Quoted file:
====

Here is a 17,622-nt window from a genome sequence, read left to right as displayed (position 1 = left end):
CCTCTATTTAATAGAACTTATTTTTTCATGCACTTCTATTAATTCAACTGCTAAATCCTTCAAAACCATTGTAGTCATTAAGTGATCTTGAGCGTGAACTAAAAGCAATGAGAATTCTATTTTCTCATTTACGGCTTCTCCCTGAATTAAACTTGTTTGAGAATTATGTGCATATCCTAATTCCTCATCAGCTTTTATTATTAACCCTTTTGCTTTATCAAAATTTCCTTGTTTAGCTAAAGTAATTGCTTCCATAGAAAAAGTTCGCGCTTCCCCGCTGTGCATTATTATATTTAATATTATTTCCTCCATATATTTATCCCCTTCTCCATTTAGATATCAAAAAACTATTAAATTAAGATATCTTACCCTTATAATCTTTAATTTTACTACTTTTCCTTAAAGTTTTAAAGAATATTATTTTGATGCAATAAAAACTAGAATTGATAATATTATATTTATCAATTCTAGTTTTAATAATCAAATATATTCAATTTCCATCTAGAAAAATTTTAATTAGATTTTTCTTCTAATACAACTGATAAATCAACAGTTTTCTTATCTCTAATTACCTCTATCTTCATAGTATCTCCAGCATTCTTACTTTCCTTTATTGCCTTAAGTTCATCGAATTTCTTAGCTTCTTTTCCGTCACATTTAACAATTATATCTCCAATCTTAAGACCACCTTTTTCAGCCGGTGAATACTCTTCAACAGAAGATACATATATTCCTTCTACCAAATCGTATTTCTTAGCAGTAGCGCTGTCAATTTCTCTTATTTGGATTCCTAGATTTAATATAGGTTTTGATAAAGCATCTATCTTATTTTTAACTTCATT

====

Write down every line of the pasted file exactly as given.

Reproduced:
Here is a 17,622-nt window from a genome sequence, read left to right as displayed (position 1 = left end):
CCTCTATTTAATAGAACTTATTTTTTCATGCACTTCTATTAATTCAACTGCTAAATCCTTCAAAACCATTGTAGTCATTAAGTGATCTTGAGCGTGAACTAAAAGCAATGAGAATTCTATTTTCTCATTTACGGCTTCTCCCTGAATTAAACTTGTTTGAGAATTATGTGCATATCCTAATTCCTCATCAGCTTTTATTATTAACCCTTTTGCTTTATCAAAATTTCCTTGTTTAGCTAAAGTAATTGCTTCCATAGAAAAAGTTCGCGCTTCCCCGCTGTGCATTATTATATTTAATATTATTTCCTCCATATATTTATCCCCTTCTCCATTTAGATATCAAAAAACTATTAAATTAAGATATCTTACCCTTATAATCTTTAATTTTACTACTTTTCCTTAAAGTTTTAAAGAATATTATTTTGATGCAATAAAAACTAGAATTGATAATATTATATTTATCAATTCTAGTTTTAATAATCAAATATATTCAATTTCCATCTAGAAAAATTTTAATTAGATTTTTCTTCTAATACAACTGATAAATCAACAGTTTTCTTATCTCTAATTACCTCTATCTTCATAGTATCTCCAGCATTCTTACTTTCCTTTATTGCCTTAAGTTCATCGAATTTCTTAGCTTCTTTTCCGTCACATTTAACAATTATATCTCCAATCTTAAGACCACCTTTTTCAGCCGGTGAATACTCTTCAACAGAAGATACATATATTCCTTCTACCAAATCGTATTTCTTAGCAGTAGCGCTGTCAATTTCTCTTATTTGGATTCCTAGATTTAATATAGGTTTTGATAAAGCATCTATCTTATTTTTAACTTCATT